“Critical psychology comprises a broad range of international approaches centered around theories and practices of critique, power, resistance, and alternatives of practice. Although critical psychology had an axial age in and around the 1970s, many sources can be found decades and even centuries earlier. Critical psychology is not only about the critique of psychology, which is a broader historical and theoretical field, but about doing justice in and through theory, justice with and to groups of people, and justice to the reality of society, history, and culture as they powerfully constitute subjectivity, as well as the discipline and profession of psychology. Doing justice in and through psychological theory has a strong basis in Western critical approaches, representing a privileged position of reflection in Euro-American research institutions. Critical psychologists argue that traditional psychology is missing its subject matter and hence is not doing justice in methodology, and its practices of control and adjustment are not doing justice to the emancipatory possibilities of human agency or human science. Critical psychologists who are attempting to do justice with and to human beings are not neglecting the onto-epistemic-ethical domain, but are instead focusing on people, often marginalized or oppressed groups.”

    (Teo, Thomas. “History and Systems of Critical Psychology.” /Oxford Research Encyclopedia of Psychology/. [Online version.] Oxford University Press, 2021.)

    “[W]e [critical psychologists] evaluate the theories and practices of psychology in terms of how they maintain an unjust and unsatisfying status quo. As we do so, we pay particular attention to the welfare of oppressed and vulnerable individuals and groups. We believe that psychology has the potential to help bring about a significantly better world, in keeping with its ethical mandate to promote human welfare. Yet too often we settle for too little.” (pp. 4-5)

    “Critical psychologists challenge dominant societal values and the institutions that reinforce them for a variety of reasons, in a variety of ways.” (p. 5)

    “[O]ppression is a central concept in critical psychology…because it is a pervasive phenomenon that undermines the well-being of countless people around the world.” (p. 6)

    “Critical psychologists generally consider certain values primary, either explicitly or implicitly. …These include /social justice/, /self-determination/ and /participation/, /caring and compassion/, /health/, and /human diversity/ (…). Values such as these guide our critiques of current social structures and our visions of a better society. They direct our attention to institutional barriers that maintain oppressive practices.” (p. 8)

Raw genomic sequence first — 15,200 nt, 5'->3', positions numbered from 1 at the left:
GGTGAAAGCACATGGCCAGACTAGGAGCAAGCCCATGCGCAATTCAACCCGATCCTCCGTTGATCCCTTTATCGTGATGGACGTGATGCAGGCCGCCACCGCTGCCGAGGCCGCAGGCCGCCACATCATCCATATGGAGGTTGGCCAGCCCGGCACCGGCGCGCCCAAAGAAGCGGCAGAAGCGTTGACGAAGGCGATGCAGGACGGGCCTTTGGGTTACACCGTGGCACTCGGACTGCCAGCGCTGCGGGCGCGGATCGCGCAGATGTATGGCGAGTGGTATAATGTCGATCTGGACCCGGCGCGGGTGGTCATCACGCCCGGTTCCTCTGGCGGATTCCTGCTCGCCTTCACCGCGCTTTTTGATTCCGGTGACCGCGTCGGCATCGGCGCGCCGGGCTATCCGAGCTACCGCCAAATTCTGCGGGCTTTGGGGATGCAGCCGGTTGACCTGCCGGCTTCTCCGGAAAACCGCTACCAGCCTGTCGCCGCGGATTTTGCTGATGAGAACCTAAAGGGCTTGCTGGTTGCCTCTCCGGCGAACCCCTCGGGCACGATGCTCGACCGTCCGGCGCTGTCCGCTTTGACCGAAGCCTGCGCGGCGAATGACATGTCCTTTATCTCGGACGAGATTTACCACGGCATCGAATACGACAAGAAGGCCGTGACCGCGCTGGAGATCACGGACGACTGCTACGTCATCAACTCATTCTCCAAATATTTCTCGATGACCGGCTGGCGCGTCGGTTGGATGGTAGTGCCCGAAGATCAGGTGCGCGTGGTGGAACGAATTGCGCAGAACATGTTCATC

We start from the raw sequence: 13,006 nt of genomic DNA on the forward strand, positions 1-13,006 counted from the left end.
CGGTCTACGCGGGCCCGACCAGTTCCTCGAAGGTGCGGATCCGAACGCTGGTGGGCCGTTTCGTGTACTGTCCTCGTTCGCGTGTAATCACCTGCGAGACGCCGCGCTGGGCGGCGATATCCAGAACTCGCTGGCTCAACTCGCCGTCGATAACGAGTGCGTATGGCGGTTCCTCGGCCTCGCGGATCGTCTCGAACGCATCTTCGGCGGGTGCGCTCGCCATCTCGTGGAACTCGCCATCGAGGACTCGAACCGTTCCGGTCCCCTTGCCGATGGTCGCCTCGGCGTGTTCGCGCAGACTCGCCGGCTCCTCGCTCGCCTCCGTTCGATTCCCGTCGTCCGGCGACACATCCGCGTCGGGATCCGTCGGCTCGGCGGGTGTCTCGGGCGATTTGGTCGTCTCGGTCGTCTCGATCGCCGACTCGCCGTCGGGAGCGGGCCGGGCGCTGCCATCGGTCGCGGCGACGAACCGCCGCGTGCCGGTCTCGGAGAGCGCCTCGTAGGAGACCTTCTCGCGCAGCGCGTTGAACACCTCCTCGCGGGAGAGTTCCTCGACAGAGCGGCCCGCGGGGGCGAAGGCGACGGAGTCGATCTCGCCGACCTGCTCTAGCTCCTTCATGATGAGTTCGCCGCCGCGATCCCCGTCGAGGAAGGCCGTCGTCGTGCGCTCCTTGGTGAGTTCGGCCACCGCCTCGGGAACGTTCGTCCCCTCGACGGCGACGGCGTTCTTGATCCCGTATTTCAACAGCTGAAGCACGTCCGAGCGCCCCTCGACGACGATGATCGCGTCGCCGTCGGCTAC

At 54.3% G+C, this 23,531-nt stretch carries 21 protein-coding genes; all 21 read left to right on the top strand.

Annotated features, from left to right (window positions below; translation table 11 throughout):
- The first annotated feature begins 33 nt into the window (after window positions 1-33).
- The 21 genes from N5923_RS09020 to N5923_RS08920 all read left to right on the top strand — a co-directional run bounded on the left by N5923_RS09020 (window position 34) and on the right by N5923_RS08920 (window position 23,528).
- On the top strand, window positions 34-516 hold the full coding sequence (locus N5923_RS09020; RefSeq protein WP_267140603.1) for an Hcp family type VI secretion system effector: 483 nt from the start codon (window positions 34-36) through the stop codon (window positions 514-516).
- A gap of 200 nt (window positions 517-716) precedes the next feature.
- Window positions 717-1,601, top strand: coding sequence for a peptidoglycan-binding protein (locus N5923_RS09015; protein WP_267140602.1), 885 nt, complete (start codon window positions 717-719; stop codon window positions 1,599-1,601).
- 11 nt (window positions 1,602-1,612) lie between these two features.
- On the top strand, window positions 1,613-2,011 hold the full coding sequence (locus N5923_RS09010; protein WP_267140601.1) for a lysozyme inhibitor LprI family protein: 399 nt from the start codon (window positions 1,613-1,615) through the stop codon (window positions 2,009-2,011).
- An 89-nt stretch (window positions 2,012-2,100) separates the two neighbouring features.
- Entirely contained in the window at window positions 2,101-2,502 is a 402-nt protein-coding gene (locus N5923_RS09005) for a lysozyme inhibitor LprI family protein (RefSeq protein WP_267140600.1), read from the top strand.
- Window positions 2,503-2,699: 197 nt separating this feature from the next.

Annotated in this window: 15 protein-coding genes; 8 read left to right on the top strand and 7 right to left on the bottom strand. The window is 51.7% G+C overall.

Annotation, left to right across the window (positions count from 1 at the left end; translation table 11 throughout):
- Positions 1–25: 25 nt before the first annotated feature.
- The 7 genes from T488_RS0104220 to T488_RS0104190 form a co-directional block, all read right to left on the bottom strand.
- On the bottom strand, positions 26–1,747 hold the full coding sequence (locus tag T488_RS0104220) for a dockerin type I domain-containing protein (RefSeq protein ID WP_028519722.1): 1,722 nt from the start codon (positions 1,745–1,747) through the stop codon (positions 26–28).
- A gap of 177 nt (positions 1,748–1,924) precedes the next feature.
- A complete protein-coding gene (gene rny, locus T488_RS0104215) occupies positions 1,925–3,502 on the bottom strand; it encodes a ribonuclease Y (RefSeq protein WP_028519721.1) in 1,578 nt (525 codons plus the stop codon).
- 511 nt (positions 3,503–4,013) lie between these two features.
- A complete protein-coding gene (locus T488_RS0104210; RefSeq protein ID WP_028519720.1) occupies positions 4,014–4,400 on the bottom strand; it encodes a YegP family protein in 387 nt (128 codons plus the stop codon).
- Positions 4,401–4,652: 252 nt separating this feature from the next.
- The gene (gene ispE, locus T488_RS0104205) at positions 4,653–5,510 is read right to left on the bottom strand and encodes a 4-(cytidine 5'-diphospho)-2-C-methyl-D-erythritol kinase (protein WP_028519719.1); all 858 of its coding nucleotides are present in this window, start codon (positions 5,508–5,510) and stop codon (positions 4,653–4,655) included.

(Prilleltensky, Isaac, and Dennis Fox. “Introducing Critical Psychology: Values, Assumptions, and the Status Quo.” In /Critical Psychology: An Introduction/, edited by Dennis Fox and Isaac Prilleltensky, 3-20. London: SAGE Publications, 1997.)

  8. “The form of acceptable words keeps changing, as, I believe, Orwell noted.”
    Where did Orwell write about this?
    There was a lot about the use of language for mind control, in 1984. Newspeak kept changing, but in a different way. Words were being eliminated to narrow down people’s thoughts.
    The acceptable words to describe a disadvantaged group do seem to change more quickly than other words. Like, it’s bemusing to watch how the “correct” word for black people has changed. It seems to happen because the standard word becomes negatively loaded, or people want to differentiate themselves by using a new word.
    So we had, a long time ago, “colored people”. That is now associated with racism. Now, we have “people of color”, which is just a permutation of “colored people”, but it’s the acceptable phrase … .Our minds don’t take language literally, the meaning comes from the culture.

      1. Not in there. He writes about euphemisms, political language and standard phrases turning off thought, etc. … but not about why the descriptions of politically charged groups change so fast.
        I liked the part about dying, dead and live metaphors. For a metaphor, “dying” = becoming so familiar it ceases to evoke a picture in people’s minds. Losing its power to charm.

  9. Does anyone know what language “Latine” is supposed to be? It’s not Spanish as the vowel “e” in Spanish is not accented, only “u” and “i” are accented….as I remember.

    1. It’s supposed to be Spanish and, as it was invented by Spanish speakers, I think it counts as Spanish. Such political word inventions are also supposed to upend traditions and make statements.